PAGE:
The Chinese media was delighted with Trump’s trip, with an analyst on state-run broadcaster CCTV saying the US President “has given China what China wants, which is that respect on the global stage, as the other preeminent nation.”
Global Times, a state-run tabloid known for nationalistic editorials, said Trump “seems to be pragmatic on his Beijing policy, and has no interest in ideological diplomacy.”
“He hasn’t used the issue of human rights to make trouble for China so far, and this means the Sino-US relationship can focus on substantive matters,” the paper said.
It criticized the US media, a frequent target for Trump himself, for “absurd reports (which) deeply influenced Chinese public opinion,” adding “it wasn’t until his election victory that the Chinese public realized they had been cheated by the American media.”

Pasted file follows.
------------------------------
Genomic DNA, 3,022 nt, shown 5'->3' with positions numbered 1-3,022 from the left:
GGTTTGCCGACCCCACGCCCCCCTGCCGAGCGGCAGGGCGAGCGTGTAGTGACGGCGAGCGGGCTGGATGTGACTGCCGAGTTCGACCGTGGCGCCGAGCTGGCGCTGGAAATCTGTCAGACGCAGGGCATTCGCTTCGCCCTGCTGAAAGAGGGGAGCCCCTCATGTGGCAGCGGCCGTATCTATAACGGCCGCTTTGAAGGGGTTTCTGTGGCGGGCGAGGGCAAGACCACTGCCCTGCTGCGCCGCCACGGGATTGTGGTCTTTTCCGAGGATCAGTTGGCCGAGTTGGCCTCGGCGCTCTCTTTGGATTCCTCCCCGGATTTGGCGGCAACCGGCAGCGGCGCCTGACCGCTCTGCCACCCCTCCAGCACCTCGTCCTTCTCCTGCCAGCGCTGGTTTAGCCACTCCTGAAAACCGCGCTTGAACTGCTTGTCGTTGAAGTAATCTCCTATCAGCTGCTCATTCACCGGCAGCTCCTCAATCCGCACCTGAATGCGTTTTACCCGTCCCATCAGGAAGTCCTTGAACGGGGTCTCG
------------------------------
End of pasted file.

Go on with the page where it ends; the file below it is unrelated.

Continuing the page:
The US President’s language about China is a far cry from that of candidate Trump, who was highly critical of Beijing’s trade and economic policies.
Promises to label China a currency manipulator or impose double-digit tariffs on imports have not borne out, despite preliminary work by US investigators into Chinese steel and aluminum trade and alleged theft of US intellectual property.
Trump had played up his experience in deal making and promised to deliver economic wins from China. While he did succeed in signing more than $250 billion in trade agreements, analysts were skeptical of the gains made.
“President Trump got a number of tweetable concessions, but none of which significantly changed the nature of the relationship,” said Nick Marro, China analyst at the Economist Intelligence Unit (EIU).